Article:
TDJ: You talked a little bit about ‘Spadina Bus’ - how did the band react to its sudden rise in popularity with this massive MuchMusic hit?

Underhill: Yeah it was cool because MuchMusic was in its infancy so they were looking for Canadian talent and we actually had been busking on the street and people from CityTV got a shot of us for their City TV Everywhere spots. So we went in to try and get the tape because we thought we could use that for promo and they just said hey we love you guys, you know in our spare time we could help you make this video, so they were really instrumental. The team in their off hours really helped us get it out there and I guess because it was something that was kind of done by folks in house, it really got played a lot. It was amazing - I remember doing a tour back in 1986 and all of a sudden crowds started getting bigger and people started coming out and we started to be really successful. We were a little bit shocked by it. It ramped up the work level a lot but it was fun to ride while it was happening.

TDJ: The band broke up for a bit in ’97 and got back together in 2004 right? What encouraged you to get back together?

Underhill: Yeah well we toured and toured and toured and we sort of stayed at the same level. I mean it was fantastic because we got to see Europe. We did about 15 tours of Europe because I had been living in England for a while so I used that as a home base to kind of explore the possibilities for performing in Europe. We did tonnes of festivals and it was great but we started to burn out a little bit and because we weren’t really making any more [music] it was just kind of like oh we’re going to go drive around Europe again for another month and you know it’s going to be fun but are we really going anywhere. People started peeling off and doing their own things and I respected that so we just kind of put it to bed. But I thought for the 20th anniversary we really had to do something and it was also kind of right for festivals so we booked a really great festival tour and we did this thing where we broke the world record for the most saxophone players playing a song which was really, really fun. We played the "Hockey Night in Canada" theme at Yonge-Dundas Square and got 900 sax players out - that really kick started our career again. We kind of saw it as a class publicity stunt. But it turned out to be this really fantastic day… It was a really cool way to kick start the tour and just to kind of let people know that we were back, we weren’t fooling around, and bring it up a notch.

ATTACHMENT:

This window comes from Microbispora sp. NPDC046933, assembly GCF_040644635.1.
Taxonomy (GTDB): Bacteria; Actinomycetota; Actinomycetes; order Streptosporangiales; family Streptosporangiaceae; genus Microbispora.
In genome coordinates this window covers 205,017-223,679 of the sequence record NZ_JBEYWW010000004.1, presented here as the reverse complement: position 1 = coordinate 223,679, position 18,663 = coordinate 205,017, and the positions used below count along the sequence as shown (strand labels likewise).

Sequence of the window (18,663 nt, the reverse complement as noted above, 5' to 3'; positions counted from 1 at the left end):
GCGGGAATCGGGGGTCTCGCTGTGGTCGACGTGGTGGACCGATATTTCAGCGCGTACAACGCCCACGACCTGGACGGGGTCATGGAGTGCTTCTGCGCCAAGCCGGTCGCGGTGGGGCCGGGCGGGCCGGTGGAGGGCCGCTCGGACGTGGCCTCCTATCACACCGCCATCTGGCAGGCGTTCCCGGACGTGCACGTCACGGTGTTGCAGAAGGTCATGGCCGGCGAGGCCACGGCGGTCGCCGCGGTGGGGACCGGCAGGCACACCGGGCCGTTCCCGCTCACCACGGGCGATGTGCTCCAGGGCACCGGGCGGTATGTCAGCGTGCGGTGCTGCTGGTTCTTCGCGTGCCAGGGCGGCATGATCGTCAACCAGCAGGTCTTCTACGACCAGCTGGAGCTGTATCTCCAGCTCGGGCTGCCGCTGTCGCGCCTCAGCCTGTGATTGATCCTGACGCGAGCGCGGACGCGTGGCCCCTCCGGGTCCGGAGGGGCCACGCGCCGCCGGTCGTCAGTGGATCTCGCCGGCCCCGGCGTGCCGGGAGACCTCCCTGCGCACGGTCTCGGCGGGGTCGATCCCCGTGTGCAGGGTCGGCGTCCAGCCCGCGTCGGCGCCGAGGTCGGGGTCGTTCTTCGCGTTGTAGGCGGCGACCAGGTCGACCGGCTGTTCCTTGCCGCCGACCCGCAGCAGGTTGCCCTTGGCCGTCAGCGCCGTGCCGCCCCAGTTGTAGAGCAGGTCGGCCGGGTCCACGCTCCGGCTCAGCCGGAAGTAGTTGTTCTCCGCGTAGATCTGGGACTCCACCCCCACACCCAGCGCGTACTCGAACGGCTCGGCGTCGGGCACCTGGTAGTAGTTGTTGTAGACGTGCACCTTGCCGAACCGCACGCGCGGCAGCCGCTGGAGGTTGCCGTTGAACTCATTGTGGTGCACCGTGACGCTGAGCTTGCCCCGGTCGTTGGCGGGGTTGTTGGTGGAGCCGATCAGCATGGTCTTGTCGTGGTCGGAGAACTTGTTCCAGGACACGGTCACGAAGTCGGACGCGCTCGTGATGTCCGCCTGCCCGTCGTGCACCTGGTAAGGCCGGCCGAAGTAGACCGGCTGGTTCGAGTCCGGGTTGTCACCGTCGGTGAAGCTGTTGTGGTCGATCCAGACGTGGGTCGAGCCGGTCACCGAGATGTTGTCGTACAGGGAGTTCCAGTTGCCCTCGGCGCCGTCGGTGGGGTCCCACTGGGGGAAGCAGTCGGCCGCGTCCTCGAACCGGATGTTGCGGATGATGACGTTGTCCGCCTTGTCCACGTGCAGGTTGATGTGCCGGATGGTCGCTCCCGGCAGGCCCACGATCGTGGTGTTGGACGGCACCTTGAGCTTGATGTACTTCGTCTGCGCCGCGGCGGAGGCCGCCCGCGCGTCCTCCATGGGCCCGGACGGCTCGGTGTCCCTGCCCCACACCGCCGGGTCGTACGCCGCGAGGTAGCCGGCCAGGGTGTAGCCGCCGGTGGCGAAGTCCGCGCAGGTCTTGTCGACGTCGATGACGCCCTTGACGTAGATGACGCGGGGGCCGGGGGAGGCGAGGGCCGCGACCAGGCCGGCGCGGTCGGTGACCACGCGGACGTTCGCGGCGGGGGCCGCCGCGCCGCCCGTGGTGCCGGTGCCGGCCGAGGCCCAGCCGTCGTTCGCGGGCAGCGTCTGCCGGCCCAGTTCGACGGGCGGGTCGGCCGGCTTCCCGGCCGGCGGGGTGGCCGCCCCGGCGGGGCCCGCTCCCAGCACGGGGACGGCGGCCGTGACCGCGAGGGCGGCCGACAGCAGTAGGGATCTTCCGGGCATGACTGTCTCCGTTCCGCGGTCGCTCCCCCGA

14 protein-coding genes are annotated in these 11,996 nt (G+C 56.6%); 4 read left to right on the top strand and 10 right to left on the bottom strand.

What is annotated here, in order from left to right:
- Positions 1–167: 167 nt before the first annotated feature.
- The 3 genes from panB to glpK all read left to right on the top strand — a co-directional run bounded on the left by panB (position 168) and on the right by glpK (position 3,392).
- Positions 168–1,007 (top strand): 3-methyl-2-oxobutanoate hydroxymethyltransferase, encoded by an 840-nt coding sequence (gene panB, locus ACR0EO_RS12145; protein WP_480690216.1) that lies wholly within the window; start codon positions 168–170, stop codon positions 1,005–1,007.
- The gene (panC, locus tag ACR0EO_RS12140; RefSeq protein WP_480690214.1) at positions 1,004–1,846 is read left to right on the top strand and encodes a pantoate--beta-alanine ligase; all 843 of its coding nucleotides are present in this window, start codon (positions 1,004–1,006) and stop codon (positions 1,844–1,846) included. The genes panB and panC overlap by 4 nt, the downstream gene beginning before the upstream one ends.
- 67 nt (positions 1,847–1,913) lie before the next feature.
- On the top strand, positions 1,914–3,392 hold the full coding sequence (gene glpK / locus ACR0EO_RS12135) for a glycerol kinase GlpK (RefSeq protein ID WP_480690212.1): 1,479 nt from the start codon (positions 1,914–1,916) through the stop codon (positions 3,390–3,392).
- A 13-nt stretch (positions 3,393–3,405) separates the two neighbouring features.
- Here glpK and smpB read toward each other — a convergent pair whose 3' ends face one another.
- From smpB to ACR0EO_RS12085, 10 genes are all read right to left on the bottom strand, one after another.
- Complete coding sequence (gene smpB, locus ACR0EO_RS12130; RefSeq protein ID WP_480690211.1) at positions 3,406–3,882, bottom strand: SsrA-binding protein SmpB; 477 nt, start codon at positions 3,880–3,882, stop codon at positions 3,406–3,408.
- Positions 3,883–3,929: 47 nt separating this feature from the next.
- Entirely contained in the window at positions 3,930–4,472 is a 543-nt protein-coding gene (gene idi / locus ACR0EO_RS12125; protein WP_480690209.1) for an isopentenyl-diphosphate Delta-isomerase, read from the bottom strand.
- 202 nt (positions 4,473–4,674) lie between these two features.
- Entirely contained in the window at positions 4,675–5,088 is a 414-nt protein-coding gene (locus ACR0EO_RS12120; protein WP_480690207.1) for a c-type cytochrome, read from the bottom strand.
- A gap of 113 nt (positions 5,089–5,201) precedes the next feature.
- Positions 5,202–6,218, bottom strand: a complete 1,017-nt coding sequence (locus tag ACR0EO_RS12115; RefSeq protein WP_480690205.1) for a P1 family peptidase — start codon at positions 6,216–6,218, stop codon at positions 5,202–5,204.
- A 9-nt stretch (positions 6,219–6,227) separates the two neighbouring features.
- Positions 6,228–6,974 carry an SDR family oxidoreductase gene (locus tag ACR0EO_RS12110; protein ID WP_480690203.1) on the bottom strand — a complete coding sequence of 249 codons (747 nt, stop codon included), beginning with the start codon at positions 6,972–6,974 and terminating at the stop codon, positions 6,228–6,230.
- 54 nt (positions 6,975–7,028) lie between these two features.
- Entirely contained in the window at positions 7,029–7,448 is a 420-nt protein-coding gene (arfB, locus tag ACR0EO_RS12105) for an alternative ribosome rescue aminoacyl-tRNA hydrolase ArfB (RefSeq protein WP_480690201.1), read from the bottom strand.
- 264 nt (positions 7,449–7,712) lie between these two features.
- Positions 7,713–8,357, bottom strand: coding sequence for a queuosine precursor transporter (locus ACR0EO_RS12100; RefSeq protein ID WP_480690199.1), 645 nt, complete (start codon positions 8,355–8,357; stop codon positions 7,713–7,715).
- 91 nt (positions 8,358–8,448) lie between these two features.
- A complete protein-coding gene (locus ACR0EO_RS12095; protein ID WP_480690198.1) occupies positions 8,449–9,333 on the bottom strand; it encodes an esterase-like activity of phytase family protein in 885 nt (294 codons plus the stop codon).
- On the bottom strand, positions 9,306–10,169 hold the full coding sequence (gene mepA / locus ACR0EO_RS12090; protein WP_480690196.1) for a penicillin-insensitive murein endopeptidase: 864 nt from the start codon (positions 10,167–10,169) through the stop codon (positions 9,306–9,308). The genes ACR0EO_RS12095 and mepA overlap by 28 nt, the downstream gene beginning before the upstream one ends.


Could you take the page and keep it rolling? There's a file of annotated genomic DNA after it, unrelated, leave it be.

TDJ: What was it like producing a new album after 17 years? [‘Clusterfunk’ in 2012]

Underhill: We put a lot of pressure on ourselves because we wanted it to be good. That’s kind of where the pressure was because we didn’t want to put out something we weren't proud of. So we had a lot of talks back and forth in the band, should we go this way, should we go that way and it took us weeks to figure out even the order of things and all that stuff but we all brought in a bunch of new tunes that we wrote and I think those tunes were quite strong that we put on there. You know after all that work we ended up being really happy with the results so it’s good - hard work actually does pay off.

TDJ: Listening to some of your solo stuff and then some by the Shuffle Demons and I found them quite different - how do you manage to stay so versatile?

Underhill: As a working musician in Toronto and in Canada, you end up playing with a lot of different people and that really is what I find inspiring. The Shuffle Demons are a thing and I wanted my own work to be a little different. My stuff’s a little more mainstream you might say than Shuffle Demons, but it's funky and it still allows me to explore some interesting tonalities and try to make songs that are really catchy but also push the boundaries a little bit. I think the overall form, or the overall artistic vision is similar but the way that I go about it is a little bit different - a little bit more suitable for playing on the radio. I just feel really lucky to have a career in music in Canada - it’s not an easy thing.

TDJ: What can audiences expect from you on June 20 when you perform?

Underhill: Well we’re going to do a bunch of new songs from that album ‘Clusterfunk,’ - time to do a new one I guess but we’re still enjoying playing those! We’ll do some of our usual antics, we’ll be walking through the crowd and creating a stir, kicking the corners and having some fun. Just generally good time music but some really great playing - I mean I'm so lucky that I get to play with Kelly Jefferson, fantastic sax player, Perry White, another fantastic sax player, Stich Wynston, amazing drummer and on this show Mark Rogers on bass (for George Koller). It’ll be a great time.

Interview has been condensed & edited.